Last week, I posted an editorial criticizing negative campaigning, and posed questions for our local candidates to answer -- without mentioning other candidates or other parties. Here are two of our local candidates' answers to the first set of four questions; the third candidate, Liberal Jim Postnikoff, was unfortunately unable to respond in time. Where possible, I have looked through the Liberal platform and attempted to find the Liberal approach on the topics of the questions, and inserted what I could find. My apologies to Jim Postnikoff for the incomplete and rudimentary nature of the results; I have provided links to the Liberal platform so that readers can more easily find answers for themselves.
Readers: Please do not attach any significance to the order of the candidates' questions; I've posted them in the order they arrived. This week's picture of Katrine Conroy was chosen for the same reason; next week there will be a picture of Samantha Troy; and the final week, when the candidates can publish a statement about themselves and/or the issues important to them and their parties, I'll publish a picture of Jim Postnikoff, if he submits one.
There is an All Candidates Forum on Thursday, April 20, at the Trail Memorial Gym. Doors open at 6:30; call to order at 7:00 sharp. The moderator will be Bill Profili. Meanwhile, or afterwards, readers can increase their understanding of the parties' positions by comparing the answers given below.
Question #1: What is your party's position on climate change, and does your party propose to take any actions to mitigate climate change? What actions?
NDP candidate Katrine Conroy says:
As a political party we understand that climate change is one of the most significant challenges we face. We need to take action to modernize our economy, improve transportation and lower our impact on the environment. By protecting our environment and taking action on climate change we will build a sustainable economy and create good jobs in every sector and every region of our province, for the present and the future. As a part of our platform we have announced that we will invest in public transit, energy efficiency, clean technology, and other major initiatives that will reduce our dependence on fossil fuels. We will invest new carbon tax revenues in measures that help families and reduce carbon pollution.
We will also renew the Climate Leadership panel within our first 100 days of being in office and work towards implementing their recommendations under our core principles for climate action. We will put BC on a path to meeting BC’s legislated 2050 greenhouse gas emission reduction target of 80 per cent below 2007 levels and will set a new legislated 2030 reduction target of 40 per cent below 2007 levels.
From investing in reforestation, to building new rapid transit solutions, to a comprehensive clean energy program called PowerBC, the BC NDP will invest in the long-term success of our economy, while doing our part to fight climate change. Together, these programs will create thousands of jobs, and strengthen our economy for today and into the future.
Working within the parameters of the federal government’s mandate, we will work to provide predictability for BC businesses and protect BC families from facing another hit on their pocketbook, while taking action to further reduce carbon emissions. As outlined in our Clean Growth, Climate Action plan: We will phase in the federally mandated $50/tonne carbon price by 2022 over three years, starting in 2020. We will create a new climate action rebate cheque for low and middle-income families. This cheque will go to 80 per cent of BC households, with a majority receiving more back from this rebate than they pay in new carbon taxes. The rebate will be issued at the start of each year, so families aren’t out of pocket.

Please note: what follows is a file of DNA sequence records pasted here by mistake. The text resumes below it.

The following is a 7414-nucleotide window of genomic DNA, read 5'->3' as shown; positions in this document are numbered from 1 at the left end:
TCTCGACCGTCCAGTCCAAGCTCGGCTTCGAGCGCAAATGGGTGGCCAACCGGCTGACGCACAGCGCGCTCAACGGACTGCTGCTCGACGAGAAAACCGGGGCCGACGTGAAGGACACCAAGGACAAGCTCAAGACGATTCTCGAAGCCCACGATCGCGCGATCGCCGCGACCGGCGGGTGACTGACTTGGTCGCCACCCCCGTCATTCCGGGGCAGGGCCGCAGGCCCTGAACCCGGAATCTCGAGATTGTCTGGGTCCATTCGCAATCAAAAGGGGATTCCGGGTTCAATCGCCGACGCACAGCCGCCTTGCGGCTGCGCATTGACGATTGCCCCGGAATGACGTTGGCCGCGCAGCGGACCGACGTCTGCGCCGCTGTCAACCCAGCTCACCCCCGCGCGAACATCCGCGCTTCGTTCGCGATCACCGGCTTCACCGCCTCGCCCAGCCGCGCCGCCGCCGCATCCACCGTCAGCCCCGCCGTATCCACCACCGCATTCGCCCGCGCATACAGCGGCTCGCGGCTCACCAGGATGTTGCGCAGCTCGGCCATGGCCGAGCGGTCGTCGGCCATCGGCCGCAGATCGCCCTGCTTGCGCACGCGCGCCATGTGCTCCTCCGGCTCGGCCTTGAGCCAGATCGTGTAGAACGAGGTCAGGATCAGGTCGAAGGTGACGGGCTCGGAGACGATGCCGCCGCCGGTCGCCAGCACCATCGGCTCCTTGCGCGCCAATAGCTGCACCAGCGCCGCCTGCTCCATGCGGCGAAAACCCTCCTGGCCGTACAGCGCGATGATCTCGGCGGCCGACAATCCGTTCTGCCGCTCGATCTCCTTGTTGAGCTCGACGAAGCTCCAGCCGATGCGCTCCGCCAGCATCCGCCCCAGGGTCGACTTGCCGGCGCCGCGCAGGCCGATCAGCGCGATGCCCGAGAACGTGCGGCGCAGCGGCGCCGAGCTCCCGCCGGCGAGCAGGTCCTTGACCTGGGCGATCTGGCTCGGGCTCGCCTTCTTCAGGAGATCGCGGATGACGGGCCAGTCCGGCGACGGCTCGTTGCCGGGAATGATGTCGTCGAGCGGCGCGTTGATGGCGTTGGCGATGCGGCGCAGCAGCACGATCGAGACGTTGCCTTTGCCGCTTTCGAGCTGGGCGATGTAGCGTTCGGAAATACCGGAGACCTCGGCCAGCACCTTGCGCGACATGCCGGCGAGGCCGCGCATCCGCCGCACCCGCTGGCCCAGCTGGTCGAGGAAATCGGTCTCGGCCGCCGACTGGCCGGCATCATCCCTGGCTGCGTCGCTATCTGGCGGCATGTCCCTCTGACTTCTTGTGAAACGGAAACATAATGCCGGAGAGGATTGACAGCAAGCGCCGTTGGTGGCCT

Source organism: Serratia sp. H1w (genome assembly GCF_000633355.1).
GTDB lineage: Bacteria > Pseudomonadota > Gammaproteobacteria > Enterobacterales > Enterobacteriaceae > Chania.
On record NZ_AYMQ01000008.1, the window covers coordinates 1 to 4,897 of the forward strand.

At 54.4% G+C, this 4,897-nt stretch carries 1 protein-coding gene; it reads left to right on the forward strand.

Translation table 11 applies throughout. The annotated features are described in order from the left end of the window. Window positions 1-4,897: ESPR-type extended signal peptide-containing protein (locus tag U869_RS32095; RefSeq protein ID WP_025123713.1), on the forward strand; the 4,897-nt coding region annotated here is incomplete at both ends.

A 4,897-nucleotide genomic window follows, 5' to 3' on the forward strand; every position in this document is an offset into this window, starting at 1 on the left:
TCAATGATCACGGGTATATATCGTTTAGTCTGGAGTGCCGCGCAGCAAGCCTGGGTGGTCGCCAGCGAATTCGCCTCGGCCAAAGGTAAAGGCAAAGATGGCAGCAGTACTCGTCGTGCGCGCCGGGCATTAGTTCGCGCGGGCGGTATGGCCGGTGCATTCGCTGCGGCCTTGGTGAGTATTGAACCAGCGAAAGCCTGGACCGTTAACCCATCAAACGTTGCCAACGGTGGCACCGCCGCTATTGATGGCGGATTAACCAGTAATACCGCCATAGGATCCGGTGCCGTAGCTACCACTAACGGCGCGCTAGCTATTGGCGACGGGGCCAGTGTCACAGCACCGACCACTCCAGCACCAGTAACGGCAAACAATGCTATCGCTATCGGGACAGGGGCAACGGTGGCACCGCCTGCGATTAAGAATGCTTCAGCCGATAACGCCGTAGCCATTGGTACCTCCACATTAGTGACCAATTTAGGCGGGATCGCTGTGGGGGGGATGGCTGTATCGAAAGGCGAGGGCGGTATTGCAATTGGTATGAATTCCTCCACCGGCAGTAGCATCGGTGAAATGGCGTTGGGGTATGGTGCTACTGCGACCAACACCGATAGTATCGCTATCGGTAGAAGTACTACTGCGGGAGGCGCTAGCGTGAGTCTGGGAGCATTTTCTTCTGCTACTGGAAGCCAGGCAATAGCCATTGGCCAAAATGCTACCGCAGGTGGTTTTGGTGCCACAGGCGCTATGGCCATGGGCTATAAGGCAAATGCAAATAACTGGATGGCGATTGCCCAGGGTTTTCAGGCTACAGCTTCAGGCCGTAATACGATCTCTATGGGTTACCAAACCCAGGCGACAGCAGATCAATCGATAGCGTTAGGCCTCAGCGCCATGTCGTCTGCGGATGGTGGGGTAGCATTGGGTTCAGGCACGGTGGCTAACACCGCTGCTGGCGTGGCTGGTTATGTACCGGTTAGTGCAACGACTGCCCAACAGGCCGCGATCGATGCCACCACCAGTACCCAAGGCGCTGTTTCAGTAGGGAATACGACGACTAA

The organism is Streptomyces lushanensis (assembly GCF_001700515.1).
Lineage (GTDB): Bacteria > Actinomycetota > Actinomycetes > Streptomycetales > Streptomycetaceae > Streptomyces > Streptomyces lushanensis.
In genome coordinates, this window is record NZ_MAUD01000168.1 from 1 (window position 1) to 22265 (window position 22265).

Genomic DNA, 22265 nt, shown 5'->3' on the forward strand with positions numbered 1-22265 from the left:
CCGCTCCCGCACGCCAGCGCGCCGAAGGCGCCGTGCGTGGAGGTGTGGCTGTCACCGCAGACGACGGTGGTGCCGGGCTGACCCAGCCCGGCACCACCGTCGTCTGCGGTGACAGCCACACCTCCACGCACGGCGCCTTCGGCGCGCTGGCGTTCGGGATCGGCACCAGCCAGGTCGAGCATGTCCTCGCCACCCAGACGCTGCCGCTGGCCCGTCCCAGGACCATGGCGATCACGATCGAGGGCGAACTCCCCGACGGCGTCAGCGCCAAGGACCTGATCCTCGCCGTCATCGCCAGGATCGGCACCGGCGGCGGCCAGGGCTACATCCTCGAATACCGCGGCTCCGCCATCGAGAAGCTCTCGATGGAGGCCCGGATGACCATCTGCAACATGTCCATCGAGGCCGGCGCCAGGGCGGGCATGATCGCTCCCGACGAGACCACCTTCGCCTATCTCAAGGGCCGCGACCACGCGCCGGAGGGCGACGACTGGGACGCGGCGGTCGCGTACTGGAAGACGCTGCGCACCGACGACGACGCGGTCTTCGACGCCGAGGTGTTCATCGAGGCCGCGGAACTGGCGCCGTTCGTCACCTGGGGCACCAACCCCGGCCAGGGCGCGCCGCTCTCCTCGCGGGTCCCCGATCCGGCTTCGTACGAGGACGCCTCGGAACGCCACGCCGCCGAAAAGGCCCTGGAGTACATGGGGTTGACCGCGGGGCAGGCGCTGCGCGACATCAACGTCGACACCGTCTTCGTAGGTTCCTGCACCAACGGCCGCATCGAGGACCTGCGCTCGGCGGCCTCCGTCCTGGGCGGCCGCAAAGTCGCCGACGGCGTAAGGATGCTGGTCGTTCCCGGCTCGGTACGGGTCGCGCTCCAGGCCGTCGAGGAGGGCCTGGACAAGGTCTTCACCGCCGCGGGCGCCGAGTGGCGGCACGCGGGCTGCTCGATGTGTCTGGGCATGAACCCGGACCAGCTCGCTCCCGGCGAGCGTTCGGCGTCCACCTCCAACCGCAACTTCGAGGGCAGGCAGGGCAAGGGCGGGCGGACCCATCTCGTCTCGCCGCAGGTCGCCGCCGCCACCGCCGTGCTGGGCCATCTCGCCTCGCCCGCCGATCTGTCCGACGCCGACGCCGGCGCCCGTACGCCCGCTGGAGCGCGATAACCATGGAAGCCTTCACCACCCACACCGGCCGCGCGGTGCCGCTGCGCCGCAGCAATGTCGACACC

(The NDP platform is available here.)
Green Party's local candidate Samantha Troy says:
Climate change is not just an environmental issue. Acting on climate change is about positioning B.C. to succeed in the emerging economy of the future, and about the world we will leave for our children. The Greenhouse Gas Reduction Targets Act ( GGRTA ) came into force in January 2008. GGRTA set legislated targets for reducing greenhouse gas emissions by 33 percent below 2007 levels by 2020, and 80 percent below 2007 levels by 2050. The Climate Leadership Team (CLT) acknowledged that B.C. will not meet its 2020 targets; they recommend an interim target of a 40 percent reduction below 2007 levels by 2030. B.C Greens believe that this is a realistic target if addressed with immediate and decisive action.
A B.C. Green government will progressively increase the carbon tax by $10 per year beginning January 2018. Putting a price on carbon is widely acknowledged as the best tool for reducing carbon emissions. Predictable, planned increases will give businesses the certainty they need to successfully navigate the transition to a low carbon economy. A B.C. Green government will extend the carbon tax to fugitive and vented emissions -- unintentional emissions from the production, processing, transmission, storage and delivery of fossil fuels, and combustion of fossil fuels not used to generate useful heat or electricity. Currently, the B.C. carbon tax does not apply to fugitive emissions, although technological advancements have made it easier to track and reduce them. A Green government will apply the fugitive rate for the carbon tax to forest slash pile burning. B.C. Greens will establish an emissions reduction target for carbon neutral government and allow public service agencies to invest in internal emissions reductions, rather than purchasing offsets. Funding that used to purchase offsets could instead be invested in reducing emissions in public service facilities or operations.
Knowledge and awareness are critical to behaviour change to reduce carbon emissions. A B.C. Green government will expand the provision of public information regarding ways to reduce carbon emissions. We will act to promote choices with a lower carbon footprint and will act to facilitate modal switching. Initiatives would include increased funding for public transport, affordable transit fares, ensuring frequency of transit meets passenger needs, increasing investments in walking and biking infrastructure.